Tips for Doing Backward Bends in Yoga
Yoga can help with the strains of daily life. Daily life entails a lot of forward bending: putting on a pair of pants, tying shoelaces, picking things up from the floor, working at your computer, gardening, playing sports, and so on.
A forward bend closes the front of the torso, shortens the front of the spine, and rounds the back. This closing and rounding is exaggerated by the unhealthy habit of bending forward from the waist instead of from the hip joints. Bending forward in the wrong way day in and day out can lead to spinal problems.
To experience the difference between bending from the hips and bending from the waist, sit upright in a chair with your feet flat on the floor, and place your hands on the outside of your hip bones, with your fingers turned inward. As you inhale, move your spine upward, lift your chest, and look straight ahead.
As you exhale, keep your chest lifted and bend forward: You’re bending forward from the hips. Now sit in the chair and move your hands up a few inches until they’re just under your rib cage. As you exhale, bring your chin to your chest and your head down toward your thighs, bowing your spine. This bend is from the waist.
Over the years, this waist-bending habit leads to what is often called a stoop, characterized by a sunken chest, a forward-leaning head, aches and pains, and shallow breathing.
The antidote for the cumulative effects of forward bending is the regular practice of Yoga back bends, which stretch the front of the torso (and spine). Take a deep inhalation right now and notice how your torso (and spine) naturally extends during this active, opening phase of the breathing cycle, inviting you to bend backward.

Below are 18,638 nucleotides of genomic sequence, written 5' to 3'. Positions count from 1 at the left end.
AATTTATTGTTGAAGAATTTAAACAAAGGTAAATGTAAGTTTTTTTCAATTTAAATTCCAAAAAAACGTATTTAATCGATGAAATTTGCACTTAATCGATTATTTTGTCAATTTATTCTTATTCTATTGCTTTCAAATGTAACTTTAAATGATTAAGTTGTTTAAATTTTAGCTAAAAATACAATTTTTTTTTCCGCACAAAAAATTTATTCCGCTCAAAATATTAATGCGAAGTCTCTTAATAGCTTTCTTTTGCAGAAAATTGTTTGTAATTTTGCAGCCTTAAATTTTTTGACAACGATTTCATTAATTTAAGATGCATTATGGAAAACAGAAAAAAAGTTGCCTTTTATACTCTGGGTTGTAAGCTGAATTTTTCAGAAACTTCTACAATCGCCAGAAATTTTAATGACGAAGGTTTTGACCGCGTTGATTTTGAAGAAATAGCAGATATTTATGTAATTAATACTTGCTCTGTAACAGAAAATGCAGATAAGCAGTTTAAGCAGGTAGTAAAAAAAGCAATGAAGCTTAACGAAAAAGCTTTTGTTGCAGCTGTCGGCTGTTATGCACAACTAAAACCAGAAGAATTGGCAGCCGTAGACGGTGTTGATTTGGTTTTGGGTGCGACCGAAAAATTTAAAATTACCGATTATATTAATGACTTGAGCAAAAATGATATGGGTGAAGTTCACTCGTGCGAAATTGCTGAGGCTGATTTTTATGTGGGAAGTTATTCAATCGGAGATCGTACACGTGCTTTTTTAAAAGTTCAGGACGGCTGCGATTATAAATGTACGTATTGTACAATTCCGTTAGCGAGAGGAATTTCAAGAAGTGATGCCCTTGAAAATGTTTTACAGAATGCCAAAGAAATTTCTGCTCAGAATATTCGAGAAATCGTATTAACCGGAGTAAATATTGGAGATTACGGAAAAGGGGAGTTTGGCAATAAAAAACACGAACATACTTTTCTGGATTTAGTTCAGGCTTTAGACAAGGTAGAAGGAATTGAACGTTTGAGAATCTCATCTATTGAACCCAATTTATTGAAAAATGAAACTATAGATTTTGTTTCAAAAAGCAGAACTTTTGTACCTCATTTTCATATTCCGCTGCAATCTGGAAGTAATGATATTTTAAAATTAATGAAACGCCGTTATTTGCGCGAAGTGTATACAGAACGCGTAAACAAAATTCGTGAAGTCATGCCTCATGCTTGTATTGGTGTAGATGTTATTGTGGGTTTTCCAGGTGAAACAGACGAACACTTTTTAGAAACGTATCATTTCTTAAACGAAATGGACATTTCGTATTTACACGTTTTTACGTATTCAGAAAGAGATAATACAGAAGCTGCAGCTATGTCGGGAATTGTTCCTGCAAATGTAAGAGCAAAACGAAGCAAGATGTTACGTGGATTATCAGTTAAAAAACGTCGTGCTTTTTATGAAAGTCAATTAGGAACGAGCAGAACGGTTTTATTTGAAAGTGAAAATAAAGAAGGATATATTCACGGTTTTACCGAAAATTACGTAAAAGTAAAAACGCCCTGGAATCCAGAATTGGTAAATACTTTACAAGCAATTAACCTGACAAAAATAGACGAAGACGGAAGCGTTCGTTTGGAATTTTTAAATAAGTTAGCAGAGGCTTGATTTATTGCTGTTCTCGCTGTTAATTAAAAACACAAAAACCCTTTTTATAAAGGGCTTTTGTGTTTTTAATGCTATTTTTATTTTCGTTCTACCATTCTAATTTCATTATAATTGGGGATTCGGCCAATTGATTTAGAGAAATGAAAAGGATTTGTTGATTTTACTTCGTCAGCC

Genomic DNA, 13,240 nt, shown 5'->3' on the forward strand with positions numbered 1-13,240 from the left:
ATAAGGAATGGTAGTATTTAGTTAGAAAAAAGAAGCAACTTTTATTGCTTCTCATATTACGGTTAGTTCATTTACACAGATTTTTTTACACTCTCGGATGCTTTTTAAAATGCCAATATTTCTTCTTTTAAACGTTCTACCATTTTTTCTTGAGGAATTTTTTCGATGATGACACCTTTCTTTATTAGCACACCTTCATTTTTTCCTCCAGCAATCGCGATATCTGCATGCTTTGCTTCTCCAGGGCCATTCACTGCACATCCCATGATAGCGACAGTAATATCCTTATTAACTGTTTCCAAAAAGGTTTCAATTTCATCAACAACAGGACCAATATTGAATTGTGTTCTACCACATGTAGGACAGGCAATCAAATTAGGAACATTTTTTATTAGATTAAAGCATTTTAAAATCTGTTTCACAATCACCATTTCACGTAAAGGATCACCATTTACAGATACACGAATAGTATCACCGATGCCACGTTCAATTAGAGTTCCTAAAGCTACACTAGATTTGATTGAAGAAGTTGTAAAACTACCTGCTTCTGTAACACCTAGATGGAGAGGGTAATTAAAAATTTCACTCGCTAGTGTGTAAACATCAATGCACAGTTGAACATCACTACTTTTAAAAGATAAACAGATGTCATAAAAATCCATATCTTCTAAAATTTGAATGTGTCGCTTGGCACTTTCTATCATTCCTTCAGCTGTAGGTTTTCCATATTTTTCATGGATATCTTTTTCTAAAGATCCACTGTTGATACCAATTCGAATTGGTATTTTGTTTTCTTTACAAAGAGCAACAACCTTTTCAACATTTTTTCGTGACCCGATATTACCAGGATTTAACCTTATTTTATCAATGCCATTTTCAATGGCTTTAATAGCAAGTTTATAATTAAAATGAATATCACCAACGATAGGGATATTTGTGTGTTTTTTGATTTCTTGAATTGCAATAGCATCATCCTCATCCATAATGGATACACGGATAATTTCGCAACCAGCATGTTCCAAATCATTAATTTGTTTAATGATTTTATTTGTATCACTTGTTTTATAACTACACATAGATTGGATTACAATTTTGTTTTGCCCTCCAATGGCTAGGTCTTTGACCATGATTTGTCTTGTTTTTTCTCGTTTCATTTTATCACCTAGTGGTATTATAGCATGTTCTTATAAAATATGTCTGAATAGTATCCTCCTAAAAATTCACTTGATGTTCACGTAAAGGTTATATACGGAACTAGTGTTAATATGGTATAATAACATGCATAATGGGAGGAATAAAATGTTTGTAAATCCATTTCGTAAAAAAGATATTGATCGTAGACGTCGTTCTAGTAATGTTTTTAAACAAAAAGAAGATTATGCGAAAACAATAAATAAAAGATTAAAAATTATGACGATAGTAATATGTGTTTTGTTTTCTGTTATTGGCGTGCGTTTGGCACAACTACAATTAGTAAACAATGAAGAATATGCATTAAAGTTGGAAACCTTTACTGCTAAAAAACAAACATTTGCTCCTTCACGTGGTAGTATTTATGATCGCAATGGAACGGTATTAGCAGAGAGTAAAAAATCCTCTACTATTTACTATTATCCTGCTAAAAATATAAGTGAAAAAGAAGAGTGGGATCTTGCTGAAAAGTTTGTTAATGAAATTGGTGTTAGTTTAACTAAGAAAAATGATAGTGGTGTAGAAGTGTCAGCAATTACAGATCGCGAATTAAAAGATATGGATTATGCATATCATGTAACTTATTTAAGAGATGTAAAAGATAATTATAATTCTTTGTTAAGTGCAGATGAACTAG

Back bends are expansive, extroverted postures that can trigger powerful emotions. The major back bends usually come toward the middle of a Yoga routine so that you have plenty of time to prepare for these movements and to compensate afterward.
To make these cobra and locust postures easier, place a small pillow or a folded blanket underneath you between your abdomen and your chest. You can move the blanket a little forward or backward to suit your needs.
When you lie face down on the floor, raise your chest and head, and use your arms in some fashion, you’re doing some form of the cobra posture. When you raise just your legs, or a combination of your legs, chest, and arms, you’re performing some form of the locust posture.
Move slowly and cautiously in all the cobra and locust postures. Avoid any of the postures that cause pain in your lower back, upper back, or neck.